IBM announced this morning that it has acquired Australian startup I sent to add to your ESG (environmental, sustainability and governance) offering package to help measure environmental impact across the supply chain.
The companies did not share the terms of the acquisition, but with Envizi Big Blue you get a platform to measure, manage and optimize a client’s environmental sustainability efforts. In other words, it’s taking a data-centric approach to the problem, just as it did when it was building Watson Health in 2016, a division it’s reportedly trying to sell at the moment.
Kareem Yusuf, general manager of IBM AI Applications, said companies need data to generate insights, and that’s what his company is getting with Envizi.
“Envizi’s software provides companies with a single source of truth for analyzing and understanding emissions data across the entire landscape of their business operations and dramatically accelerates IBM’s growing arsenal of AI technologies to help companies create operations and more sustainable supply chains,” Yusuf said in a statement. declaration.
Envizi CEO and co-founder David Solsky sees this as a way to scale the company by taking advantage of IBM’s global presence, a typical argument for a company being swallowed up by a much larger one. “Today does not mark the end of an era, nor the beginning of a new one. Rather, it is a transition to a framework that will allow us to scale at an unprecedented rate and help our customers globally accelerate progress towards their sustainability commitments,” Solsky wrote. in a post on the company’s blog announcing the business.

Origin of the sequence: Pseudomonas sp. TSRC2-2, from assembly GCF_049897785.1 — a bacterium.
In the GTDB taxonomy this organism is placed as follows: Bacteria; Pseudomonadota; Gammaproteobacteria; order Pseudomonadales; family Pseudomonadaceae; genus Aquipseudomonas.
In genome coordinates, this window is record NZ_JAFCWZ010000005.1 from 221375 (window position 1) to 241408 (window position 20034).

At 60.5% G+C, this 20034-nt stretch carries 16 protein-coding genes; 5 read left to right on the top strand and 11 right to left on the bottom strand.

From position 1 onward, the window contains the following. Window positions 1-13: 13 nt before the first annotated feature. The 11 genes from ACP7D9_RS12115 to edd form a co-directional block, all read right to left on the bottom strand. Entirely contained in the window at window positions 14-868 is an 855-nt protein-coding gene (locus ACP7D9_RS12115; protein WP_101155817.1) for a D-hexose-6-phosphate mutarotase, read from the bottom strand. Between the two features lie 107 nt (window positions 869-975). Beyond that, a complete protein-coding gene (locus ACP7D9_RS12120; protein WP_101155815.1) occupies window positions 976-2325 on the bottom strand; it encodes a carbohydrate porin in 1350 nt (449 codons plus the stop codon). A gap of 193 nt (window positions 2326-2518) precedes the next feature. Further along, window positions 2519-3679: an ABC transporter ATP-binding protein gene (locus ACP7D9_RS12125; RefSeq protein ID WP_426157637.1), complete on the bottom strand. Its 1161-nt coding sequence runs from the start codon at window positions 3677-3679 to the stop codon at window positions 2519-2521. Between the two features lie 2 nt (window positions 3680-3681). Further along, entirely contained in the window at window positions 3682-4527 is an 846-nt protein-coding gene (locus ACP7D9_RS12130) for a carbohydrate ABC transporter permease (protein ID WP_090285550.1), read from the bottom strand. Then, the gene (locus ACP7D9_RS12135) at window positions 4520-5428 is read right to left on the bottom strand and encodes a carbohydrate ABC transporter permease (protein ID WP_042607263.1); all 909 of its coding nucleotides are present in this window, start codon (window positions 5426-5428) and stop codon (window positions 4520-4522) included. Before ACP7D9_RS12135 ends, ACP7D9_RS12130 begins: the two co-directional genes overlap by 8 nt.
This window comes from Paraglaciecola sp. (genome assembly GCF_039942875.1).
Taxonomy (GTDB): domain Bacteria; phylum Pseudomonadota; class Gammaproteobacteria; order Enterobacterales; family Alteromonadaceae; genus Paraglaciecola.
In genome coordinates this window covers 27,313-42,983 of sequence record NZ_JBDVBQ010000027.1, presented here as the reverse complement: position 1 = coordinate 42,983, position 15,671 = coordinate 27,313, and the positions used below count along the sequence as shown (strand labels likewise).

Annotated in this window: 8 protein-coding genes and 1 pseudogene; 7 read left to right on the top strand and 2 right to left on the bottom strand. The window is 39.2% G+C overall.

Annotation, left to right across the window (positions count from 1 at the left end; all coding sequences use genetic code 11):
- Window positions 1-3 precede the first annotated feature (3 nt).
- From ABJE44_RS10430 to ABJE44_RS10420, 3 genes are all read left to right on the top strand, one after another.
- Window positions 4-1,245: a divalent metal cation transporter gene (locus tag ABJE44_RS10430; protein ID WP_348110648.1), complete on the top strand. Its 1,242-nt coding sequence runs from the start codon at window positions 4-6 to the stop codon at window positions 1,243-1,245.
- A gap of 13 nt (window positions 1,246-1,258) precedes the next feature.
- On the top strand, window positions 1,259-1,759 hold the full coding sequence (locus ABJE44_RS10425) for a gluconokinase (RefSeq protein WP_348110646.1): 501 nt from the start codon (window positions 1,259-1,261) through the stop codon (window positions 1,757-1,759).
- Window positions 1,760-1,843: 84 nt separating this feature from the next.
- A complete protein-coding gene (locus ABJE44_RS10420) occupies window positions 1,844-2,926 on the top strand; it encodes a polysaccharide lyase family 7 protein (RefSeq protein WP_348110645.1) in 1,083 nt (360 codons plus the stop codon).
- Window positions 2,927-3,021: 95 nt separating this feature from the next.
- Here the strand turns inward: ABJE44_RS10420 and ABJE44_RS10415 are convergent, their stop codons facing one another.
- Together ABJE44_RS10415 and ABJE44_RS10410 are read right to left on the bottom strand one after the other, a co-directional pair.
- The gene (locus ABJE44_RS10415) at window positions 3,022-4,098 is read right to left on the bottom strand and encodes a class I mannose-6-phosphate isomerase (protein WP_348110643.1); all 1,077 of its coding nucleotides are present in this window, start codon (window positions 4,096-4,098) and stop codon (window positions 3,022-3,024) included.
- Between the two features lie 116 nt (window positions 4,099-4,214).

IBM sees Envizi as an AI-driven software to add to its existing suite of products that include the IBM Environmental Intelligence Suite, IBM Maximo asset management solutions and IBM Sterling supply chain solutions. The latter uses IBM’s blockchain for sourcing and traceability along the supply chain, which can improve security or traceability.
It’s worth noting that while the company continues to pursue AI-powered solutions, this time it hasn’t named its ESG efforts Watson, as it did with the healthcare initiative six years ago. Perhaps IBM has decided the Watson brand lost some of its luster over the years and failed to attach the name to all of the company’s AI-driven solutions.
The company notes that it is using these same software tools internally to help drive its own sustainability efforts as it works to achieve net-zero greenhouse gas emissions by 2030.